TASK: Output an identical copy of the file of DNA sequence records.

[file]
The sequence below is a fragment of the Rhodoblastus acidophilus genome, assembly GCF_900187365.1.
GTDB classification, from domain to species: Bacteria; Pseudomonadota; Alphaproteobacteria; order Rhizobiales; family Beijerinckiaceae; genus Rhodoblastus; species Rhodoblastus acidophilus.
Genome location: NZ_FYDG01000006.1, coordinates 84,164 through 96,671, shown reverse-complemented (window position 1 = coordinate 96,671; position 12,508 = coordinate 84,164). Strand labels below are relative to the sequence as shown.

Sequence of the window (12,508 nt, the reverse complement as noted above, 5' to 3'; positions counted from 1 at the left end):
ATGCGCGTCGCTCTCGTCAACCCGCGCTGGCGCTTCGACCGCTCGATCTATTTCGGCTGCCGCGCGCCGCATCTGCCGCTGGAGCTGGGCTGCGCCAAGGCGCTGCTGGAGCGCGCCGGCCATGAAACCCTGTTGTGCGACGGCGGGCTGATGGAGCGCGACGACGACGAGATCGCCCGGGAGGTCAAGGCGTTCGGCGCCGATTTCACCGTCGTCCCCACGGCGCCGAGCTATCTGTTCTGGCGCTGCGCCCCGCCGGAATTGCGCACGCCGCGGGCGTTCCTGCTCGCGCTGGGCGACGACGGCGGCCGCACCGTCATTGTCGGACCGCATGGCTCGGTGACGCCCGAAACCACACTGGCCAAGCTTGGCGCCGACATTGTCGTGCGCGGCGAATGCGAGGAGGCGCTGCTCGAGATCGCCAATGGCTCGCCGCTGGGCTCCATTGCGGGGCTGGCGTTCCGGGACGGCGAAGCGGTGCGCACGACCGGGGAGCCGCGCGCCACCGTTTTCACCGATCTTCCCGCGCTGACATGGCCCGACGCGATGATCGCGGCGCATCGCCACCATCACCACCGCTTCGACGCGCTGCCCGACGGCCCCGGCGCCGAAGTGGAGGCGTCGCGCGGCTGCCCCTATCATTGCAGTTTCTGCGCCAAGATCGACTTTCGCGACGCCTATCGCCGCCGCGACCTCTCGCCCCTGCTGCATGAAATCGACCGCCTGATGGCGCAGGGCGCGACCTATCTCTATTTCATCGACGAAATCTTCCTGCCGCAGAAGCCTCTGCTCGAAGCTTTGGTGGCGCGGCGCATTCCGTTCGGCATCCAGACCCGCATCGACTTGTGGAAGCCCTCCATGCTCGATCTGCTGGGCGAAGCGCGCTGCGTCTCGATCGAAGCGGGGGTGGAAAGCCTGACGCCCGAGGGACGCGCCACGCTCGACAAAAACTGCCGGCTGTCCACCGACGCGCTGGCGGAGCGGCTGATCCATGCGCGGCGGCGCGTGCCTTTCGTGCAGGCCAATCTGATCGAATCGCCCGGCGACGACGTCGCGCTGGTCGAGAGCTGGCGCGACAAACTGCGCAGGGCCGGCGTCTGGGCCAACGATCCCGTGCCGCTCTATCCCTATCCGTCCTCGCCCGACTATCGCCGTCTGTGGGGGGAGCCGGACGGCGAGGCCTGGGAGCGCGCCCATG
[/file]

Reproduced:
The sequence below is a fragment of the Rhodoblastus acidophilus genome, assembly GCF_900187365.1.
GTDB classification, from domain to species: Bacteria; Pseudomonadota; Alphaproteobacteria; order Rhizobiales; family Beijerinckiaceae; genus Rhodoblastus; species Rhodoblastus acidophilus.
Genome location: NZ_FYDG01000006.1, coordinates 84,164 through 96,671, shown reverse-complemented (window position 1 = coordinate 96,671; position 12,508 = coordinate 84,164). Strand labels below are relative to the sequence as shown.

Sequence of the window (12,508 nt, the reverse complement as noted above, 5' to 3'; positions counted from 1 at the left end):
ATGCGCGTCGCTCTCGTCAACCCGCGCTGGCGCTTCGACCGCTCGATCTATTTCGGCTGCCGCGCGCCGCATCTGCCGCTGGAGCTGGGCTGCGCCAAGGCGCTGCTGGAGCGCGCCGGCCATGAAACCCTGTTGTGCGACGGCGGGCTGATGGAGCGCGACGACGACGAGATCGCCCGGGAGGTCAAGGCGTTCGGCGCCGATTTCACCGTCGTCCCCACGGCGCCGAGCTATCTGTTCTGGCGCTGCGCCCCGCCGGAATTGCGCACGCCGCGGGCGTTCCTGCTCGCGCTGGGCGACGACGGCGGCCGCACCGTCATTGTCGGACCGCATGGCTCGGTGACGCCCGAAACCACACTGGCCAAGCTTGGCGCCGACATTGTCGTGCGCGGCGAATGCGAGGAGGCGCTGCTCGAGATCGCCAATGGCTCGCCGCTGGGCTCCATTGCGGGGCTGGCGTTCCGGGACGGCGAAGCGGTGCGCACGACCGGGGAGCCGCGCGCCACCGTTTTCACCGATCTTCCCGCGCTGACATGGCCCGACGCGATGATCGCGGCGCATCGCCACCATCACCACCGCTTCGACGCGCTGCCCGACGGCCCCGGCGCCGAAGTGGAGGCGTCGCGCGGCTGCCCCTATCATTGCAGTTTCTGCGCCAAGATCGACTTTCGCGACGCCTATCGCCGCCGCGACCTCTCGCCCCTGCTGCATGAAATCGACCGCCTGATGGCGCAGGGCGCGACCTATCTCTATTTCATCGACGAAATCTTCCTGCCGCAGAAGCCTCTGCTCGAAGCTTTGGTGGCGCGGCGCATTCCGTTCGGCATCCAGACCCGCATCGACTTGTGGAAGCCCTCCATGCTCGATCTGCTGGGCGAAGCGCGCTGCGTCTCGATCGAAGCGGGGGTGGAAAGCCTGACGCCCGAGGGACGCGCCACGCTCGACAAAAACTGCCGGCTGTCCACCGACGCGCTGGCGGAGCGGCTGATCCATGCGCGGCGGCGCGTGCCTTTCGTGCAGGCCAATCTGATCGAATCGCCCGGCGACGACGTCGCGCTGGTCGAGAGCTGGCGCGACAAACTGCGCAGGGCCGGCGTCTGGGCCAACGATCCCGTGCCGCTCTATCCCTATCCGTCCTCGCCCGACTATCGCCGTCTGTGGGGGGAGCCGGACGGCGAGGCCTGGGAGCGCGCCCATG